In this episode, Mark Little will be leading us in 20 seconds of hate, we’ll hear part one of The Meaning of Life according to Chuck Hamilton, Teresa Durran will remind us that seven weeks is a long time in politics, Joe Solo talks about how optistic he is feeling in the run up to this electionRed Raiph reminds you that if you vote Tory, you’re a Tory, Artist Taxi Driver shares his poem on the zombification of Britain, Nick Durie discusses “nationalism” in the UK, and Victoria Pearson asks people to think carefully before throwing the vulnerable people under the Brexit bus.
Neil Scott will be giving us a short reprieve from the election by talking about the red Elvis, Debra Torrance talks Scelection scelectrix and playground politics, Steve McAuliiffe gives us a #fakenews Conservative party political broadcast, Eric Joyce draws parallels between May’s brexit mandate and Scotland’s independence mandate, George Collins discusses his part in the struggle, Simone Charlesworth talks about staying engaged in politics, despite voter fatigue, and why the Scots are the most political aware country in the UK, Mara Leverkuhn talks about the importance of nagging with people outside of your echo chamber, Derek Stewart Macpherson gives us the Hitchhikers Guide to Local Elections, and we have an Independence Live interview with Roza Salih and Euan Girvan.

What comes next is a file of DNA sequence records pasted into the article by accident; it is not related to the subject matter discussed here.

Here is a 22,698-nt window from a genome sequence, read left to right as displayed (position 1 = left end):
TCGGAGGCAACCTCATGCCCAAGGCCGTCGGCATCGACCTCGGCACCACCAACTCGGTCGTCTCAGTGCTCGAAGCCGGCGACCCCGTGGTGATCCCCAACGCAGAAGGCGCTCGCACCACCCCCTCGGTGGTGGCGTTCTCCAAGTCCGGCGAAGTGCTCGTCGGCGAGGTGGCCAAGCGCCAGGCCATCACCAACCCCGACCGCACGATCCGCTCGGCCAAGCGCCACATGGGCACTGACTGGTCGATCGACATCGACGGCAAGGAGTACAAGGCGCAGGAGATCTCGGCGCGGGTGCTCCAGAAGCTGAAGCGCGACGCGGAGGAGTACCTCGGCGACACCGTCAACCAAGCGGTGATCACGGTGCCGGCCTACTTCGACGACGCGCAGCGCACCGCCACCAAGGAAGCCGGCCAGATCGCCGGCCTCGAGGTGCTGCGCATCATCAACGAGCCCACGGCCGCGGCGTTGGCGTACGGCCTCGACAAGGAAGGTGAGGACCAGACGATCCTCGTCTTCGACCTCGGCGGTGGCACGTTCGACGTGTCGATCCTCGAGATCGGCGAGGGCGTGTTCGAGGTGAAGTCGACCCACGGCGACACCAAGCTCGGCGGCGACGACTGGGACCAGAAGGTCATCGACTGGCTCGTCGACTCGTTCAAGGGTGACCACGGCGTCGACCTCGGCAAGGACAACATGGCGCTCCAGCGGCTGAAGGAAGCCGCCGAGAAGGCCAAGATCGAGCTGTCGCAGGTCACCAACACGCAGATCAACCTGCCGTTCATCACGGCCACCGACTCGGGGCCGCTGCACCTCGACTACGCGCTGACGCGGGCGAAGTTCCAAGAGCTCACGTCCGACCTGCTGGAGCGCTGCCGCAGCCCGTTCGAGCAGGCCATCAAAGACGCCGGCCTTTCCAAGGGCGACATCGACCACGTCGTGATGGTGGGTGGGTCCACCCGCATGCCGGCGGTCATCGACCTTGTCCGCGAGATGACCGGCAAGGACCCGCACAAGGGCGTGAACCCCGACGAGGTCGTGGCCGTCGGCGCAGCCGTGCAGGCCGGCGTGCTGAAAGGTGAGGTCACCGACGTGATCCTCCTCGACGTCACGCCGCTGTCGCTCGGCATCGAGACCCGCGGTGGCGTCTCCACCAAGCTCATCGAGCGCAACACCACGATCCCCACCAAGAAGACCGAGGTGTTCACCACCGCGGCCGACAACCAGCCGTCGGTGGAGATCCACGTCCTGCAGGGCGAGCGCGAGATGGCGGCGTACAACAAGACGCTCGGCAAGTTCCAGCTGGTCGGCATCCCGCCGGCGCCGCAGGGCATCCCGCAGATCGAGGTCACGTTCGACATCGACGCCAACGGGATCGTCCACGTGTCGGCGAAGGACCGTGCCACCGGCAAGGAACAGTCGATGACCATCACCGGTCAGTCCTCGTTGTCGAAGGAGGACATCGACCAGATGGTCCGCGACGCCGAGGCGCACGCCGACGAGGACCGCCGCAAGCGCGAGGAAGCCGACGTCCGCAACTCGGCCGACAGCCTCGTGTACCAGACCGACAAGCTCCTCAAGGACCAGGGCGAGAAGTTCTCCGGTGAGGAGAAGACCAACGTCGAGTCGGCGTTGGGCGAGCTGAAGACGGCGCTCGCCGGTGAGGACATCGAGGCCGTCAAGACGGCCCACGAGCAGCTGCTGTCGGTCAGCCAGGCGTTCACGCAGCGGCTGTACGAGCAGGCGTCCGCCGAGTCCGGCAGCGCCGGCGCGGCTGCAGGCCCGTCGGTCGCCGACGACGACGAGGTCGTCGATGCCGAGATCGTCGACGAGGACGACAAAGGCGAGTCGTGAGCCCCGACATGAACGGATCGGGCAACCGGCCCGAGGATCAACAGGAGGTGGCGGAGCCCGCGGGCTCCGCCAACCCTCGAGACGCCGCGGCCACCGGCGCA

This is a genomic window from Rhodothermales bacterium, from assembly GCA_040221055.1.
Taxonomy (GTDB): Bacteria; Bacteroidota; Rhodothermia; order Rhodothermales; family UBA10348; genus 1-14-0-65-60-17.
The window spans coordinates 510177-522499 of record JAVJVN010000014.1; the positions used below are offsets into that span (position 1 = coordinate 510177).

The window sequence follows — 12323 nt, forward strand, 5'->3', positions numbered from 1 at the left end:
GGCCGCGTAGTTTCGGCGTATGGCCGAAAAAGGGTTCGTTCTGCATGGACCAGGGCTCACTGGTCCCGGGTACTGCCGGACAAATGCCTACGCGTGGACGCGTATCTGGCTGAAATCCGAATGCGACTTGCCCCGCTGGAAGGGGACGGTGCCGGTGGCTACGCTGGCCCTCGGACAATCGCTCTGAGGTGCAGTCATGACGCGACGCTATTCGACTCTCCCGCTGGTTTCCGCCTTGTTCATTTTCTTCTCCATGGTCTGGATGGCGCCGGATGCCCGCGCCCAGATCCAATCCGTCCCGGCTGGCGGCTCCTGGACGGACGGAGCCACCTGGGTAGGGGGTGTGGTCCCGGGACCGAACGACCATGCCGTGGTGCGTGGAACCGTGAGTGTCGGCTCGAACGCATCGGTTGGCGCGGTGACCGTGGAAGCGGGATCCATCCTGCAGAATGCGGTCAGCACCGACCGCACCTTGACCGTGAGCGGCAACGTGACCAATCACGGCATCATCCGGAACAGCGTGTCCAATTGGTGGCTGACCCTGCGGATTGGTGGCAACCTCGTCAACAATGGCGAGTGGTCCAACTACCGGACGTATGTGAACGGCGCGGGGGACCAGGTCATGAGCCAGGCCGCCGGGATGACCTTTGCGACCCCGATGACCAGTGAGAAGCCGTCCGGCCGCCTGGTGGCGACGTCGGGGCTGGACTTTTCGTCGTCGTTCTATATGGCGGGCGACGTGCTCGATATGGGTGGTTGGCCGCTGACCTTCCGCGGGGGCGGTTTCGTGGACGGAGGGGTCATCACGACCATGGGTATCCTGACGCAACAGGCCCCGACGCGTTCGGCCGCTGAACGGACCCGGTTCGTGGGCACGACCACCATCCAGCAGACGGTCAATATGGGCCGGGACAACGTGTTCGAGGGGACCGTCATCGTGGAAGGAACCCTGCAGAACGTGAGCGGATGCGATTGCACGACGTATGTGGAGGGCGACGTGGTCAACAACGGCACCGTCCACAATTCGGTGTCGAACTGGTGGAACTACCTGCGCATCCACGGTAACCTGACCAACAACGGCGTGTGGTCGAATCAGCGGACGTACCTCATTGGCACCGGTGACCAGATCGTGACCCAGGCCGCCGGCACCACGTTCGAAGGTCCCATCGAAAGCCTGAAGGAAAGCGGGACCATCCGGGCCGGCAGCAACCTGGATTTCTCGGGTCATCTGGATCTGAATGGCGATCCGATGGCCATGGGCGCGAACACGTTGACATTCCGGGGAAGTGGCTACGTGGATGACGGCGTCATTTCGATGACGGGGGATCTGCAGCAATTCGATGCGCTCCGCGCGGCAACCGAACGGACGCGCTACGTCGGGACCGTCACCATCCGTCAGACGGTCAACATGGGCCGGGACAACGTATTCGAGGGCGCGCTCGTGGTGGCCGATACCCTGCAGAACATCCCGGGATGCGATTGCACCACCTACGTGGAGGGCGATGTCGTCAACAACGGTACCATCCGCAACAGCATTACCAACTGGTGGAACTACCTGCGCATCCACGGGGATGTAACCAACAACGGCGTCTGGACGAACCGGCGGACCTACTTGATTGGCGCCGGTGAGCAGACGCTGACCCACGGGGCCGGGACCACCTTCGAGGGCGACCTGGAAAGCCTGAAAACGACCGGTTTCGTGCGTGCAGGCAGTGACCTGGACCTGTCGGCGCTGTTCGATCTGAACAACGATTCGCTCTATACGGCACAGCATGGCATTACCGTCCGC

And so Theresa May has made yet another u-turn, calling a snap general election just 7 weeks from now, despite promising not to just 4 weeks ago.
There has been much speculation over the timing of her announcement, with many saying she has chosen this moment because she is ahead in the polls, and believes she could win. On the surface, this would seem like a reasonable explanation, however, a closer look quickly makes this narrative collapse.
Just hours after the announcement, the CPS told Channel 4 news that they are considering pressing charges against more than 30 individuals regarding election fraud. The allegations were passed on by the Electoral Commission, after they fined the Tories £70k, and, if proven, may result in criminal charges and even jail time.